The common buzz phrase “work-life balance” has been thrown around for decades as the coveted and ideal state for the working professional — to work hard but still have a life. Companies that have a “good” culture put a lot of weight behind this balance, but what does it actually mean? Is it a goal that can be achieved? Or even worthy of pursuit?
Workplace stress and burnout isn’t a new concept — it’s been experienced since the beginning of time. But “crisis exacerbates an existing problem,” according to author Jennifer Moss in her forthcoming book, “The Burnout Epidemic.” Insert here: pandemic, increased chronic stress, and a culture that expects productivity at all costs. A Bloomberg study found that technology has increased pressure to be “on” adding an additional 48 minutes per workday and more drastically, the World Health Organization found that long work hours are leading to health risks. Balancing work and life is even more critical when it’s a matter of life and death.
The word balance evokes images of the wavering tight rope, the shifting weight on a scale, and even a balanced diet that promotes a sustainable and healthy future. So like that ever-teetering see-saw, what if work-life balance isn’t a steady state, but instead is a constant practice of professional sustainability and humanity. Employees and employers need to prevent burnout and make time for the other important titles they carry: mother, father, friend, caregiver, athlete, moonlighting musician, and more. In order to dissect the current work-life balance status, let’s look back to see how this story has changed.
Mothers at Work
Decades ago, when more women were entering the workforce, corporations created “family-friendly” programs often targeted to women who needed flex time to balance childcare. But policies do not equal culture. In a past world where workaholic tendencies were celebrated, in-person face time was essential, and women were trying to climb ladders and smash ceilings, it was difficult for women to do both — fight for a fulfilling career and cherish time with their families. As a millennial and new parent, I’ve had to carve my own path. Flexible work can’t be taught by the generation before. I was facing maternity leave at the peak of the pandemic and after, had to find a way to get work done around a growing family. Historically it has taken economic crises to shake things up, and it’s safe to say we’ve entered a new wave of work. This time, employees are expecting the flexibility that lets them not only do both, but thrive while doing both.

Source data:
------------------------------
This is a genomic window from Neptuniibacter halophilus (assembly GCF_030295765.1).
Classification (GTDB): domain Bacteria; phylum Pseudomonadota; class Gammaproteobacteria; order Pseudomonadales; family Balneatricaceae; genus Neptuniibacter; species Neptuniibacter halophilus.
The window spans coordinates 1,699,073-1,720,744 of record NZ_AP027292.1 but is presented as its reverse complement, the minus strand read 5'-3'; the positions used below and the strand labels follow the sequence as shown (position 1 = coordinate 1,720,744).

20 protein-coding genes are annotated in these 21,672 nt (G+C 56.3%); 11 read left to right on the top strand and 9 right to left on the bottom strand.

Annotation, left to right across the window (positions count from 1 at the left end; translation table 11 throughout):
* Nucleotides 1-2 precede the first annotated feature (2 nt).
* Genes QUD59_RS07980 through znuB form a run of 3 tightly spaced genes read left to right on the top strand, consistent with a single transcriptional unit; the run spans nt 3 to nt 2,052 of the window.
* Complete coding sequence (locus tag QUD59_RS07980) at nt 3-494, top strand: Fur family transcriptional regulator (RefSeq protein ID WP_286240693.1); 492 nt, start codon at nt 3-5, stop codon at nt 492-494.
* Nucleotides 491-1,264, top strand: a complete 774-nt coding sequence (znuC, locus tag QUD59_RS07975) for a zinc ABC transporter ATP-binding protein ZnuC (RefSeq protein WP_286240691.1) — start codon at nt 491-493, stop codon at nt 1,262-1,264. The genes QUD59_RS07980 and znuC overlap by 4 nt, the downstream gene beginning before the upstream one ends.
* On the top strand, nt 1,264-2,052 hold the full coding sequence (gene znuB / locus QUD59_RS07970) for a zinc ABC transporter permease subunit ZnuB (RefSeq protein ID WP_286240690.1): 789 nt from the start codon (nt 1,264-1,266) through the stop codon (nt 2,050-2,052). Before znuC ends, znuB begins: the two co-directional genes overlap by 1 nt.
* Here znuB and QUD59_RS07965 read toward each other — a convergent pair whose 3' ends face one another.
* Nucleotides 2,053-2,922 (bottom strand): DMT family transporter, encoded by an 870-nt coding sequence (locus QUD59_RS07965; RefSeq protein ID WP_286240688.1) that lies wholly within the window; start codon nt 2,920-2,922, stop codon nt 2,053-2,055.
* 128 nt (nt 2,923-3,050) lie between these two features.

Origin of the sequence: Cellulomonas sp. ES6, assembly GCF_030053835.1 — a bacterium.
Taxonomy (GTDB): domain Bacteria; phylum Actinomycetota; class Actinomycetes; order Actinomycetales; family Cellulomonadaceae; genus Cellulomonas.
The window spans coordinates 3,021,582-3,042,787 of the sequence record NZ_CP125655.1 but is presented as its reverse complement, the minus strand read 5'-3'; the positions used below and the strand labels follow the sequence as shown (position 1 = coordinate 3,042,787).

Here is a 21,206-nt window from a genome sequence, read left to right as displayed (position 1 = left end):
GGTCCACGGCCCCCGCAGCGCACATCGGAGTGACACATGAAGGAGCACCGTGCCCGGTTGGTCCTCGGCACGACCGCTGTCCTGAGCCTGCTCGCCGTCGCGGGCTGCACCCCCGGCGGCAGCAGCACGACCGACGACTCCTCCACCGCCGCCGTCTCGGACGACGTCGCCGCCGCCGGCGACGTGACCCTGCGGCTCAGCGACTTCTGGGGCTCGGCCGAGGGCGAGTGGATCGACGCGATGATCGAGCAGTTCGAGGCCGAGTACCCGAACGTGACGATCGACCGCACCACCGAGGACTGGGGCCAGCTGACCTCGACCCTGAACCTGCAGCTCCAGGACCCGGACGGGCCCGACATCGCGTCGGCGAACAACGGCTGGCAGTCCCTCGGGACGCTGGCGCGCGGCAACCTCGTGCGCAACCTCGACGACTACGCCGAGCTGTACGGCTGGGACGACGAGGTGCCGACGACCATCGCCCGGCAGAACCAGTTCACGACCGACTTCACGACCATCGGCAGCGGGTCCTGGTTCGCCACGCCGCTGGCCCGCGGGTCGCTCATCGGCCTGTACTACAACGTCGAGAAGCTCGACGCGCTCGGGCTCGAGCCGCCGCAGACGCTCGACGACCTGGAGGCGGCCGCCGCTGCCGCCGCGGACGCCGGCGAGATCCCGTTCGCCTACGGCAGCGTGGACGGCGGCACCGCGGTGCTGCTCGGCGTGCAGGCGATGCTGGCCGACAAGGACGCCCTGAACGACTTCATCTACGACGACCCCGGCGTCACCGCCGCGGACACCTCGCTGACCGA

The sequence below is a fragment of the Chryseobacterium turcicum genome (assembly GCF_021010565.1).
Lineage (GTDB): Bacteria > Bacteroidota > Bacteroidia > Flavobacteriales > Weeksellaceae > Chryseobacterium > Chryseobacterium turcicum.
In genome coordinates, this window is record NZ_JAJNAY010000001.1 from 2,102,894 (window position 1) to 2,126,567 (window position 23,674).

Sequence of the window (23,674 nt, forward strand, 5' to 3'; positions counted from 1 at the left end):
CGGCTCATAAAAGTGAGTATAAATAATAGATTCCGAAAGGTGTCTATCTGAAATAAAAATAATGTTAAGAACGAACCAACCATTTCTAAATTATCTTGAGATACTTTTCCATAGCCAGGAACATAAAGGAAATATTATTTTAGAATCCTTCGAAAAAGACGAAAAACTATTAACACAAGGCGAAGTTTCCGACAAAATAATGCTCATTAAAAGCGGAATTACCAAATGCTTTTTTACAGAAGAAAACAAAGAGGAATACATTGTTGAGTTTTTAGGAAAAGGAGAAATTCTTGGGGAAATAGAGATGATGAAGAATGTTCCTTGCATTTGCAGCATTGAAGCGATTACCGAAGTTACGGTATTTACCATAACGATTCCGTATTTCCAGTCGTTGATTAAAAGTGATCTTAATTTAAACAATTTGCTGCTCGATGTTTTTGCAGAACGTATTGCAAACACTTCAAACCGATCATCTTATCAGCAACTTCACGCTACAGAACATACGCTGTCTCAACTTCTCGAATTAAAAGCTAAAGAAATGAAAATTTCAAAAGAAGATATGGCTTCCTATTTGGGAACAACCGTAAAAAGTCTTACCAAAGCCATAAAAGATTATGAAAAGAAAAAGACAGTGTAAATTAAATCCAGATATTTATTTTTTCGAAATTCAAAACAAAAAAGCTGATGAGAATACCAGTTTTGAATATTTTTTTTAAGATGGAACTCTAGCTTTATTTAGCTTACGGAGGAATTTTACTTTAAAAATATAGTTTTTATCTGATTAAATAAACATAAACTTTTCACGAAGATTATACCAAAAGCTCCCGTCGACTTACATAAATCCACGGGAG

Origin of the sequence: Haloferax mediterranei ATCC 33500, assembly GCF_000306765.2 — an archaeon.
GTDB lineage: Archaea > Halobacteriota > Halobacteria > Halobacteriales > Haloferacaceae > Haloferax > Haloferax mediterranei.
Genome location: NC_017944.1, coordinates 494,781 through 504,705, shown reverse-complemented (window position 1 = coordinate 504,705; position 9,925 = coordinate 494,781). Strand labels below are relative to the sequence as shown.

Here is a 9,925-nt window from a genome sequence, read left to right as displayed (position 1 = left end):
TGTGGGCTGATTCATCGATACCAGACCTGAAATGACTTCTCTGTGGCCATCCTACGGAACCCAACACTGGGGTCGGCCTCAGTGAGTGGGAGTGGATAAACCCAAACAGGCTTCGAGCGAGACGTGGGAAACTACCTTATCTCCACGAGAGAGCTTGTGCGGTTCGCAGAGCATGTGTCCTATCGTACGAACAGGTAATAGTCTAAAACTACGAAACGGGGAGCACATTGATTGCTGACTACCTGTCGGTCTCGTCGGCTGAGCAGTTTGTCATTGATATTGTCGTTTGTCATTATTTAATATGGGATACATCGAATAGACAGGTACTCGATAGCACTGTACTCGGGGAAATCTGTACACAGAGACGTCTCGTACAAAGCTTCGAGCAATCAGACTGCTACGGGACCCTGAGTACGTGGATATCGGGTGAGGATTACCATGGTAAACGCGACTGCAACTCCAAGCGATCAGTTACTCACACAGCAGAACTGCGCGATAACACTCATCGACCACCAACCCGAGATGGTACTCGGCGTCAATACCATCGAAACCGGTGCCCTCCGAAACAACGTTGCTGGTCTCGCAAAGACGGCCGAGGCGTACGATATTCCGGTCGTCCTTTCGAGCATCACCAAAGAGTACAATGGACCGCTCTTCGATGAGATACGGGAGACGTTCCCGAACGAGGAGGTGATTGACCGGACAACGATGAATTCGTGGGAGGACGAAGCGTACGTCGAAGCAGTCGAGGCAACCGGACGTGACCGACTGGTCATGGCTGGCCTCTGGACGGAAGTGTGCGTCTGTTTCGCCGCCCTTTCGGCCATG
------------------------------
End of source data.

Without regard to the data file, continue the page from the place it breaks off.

COVID-19 challenged the traditional office structure and it changed my perspective. Balance is no longer about hours clocked in the office and hours clocked at home. It’s finding a unique and personal way to do your best work and be your best self. That means doing more of what really matters to you. Employees are even quitting jobs in pursuit of flexibility, a movement known as “the great resignation.” In some industries, employees now have the power. So, how do we approach the future of flexible work?
How To Make Work Flexible
1. Find your community: At LogMeIn, I co-lead the Families Employee Resource Group. At work, we’re encouraged to “be real” and bring our whole self to the office. Together we create events and resources that our community and allies can benefit from including webinars, CPR courses, and a Slack favorite, Dad Joke Friday.
2. Stick to a schedule: Creating boundaries has helped me be present at work and present during mom duty. At 5 pm daycare pickup, my attention is on my son. I’ve communicated this to my team so they know when I’m available.
3. Ditch arbitrary deadlines: In a global company with varying time zones, it’s common to wait for a colleague to literally be awake before reaching out. End of day doesn’t have to mean 5 pm. Flexibility means you’re trusted to get work done without sacrificing family dinners.
4. Be human: Sometimes your child will be sick. Sometimes you have to go pick up your dog’s medicine. Sometimes you just need a walk. Bringing your full self to work means you are more than just an employee. Check in with your team at the beginning of a meeting. By practicing this every day, it helps us go beyond the policies, and make flexibility real and human.
The Future of Work
Maybe it’s time to break up with the phrase “work-life balance,” if it’s based in antiquated work norms. BBC reported that “organizations need to examine the demands they are placing on employees.” Perhaps the problem is that the work expectations are too much, crushing the balance scale all together. As some employees are being asked to return to the office, hybrid models are forming to allow the benefits of remote work and the benefits of in person collaboration. To ditch the old framework, balance is out, flexible is in. Flexible work is the future.
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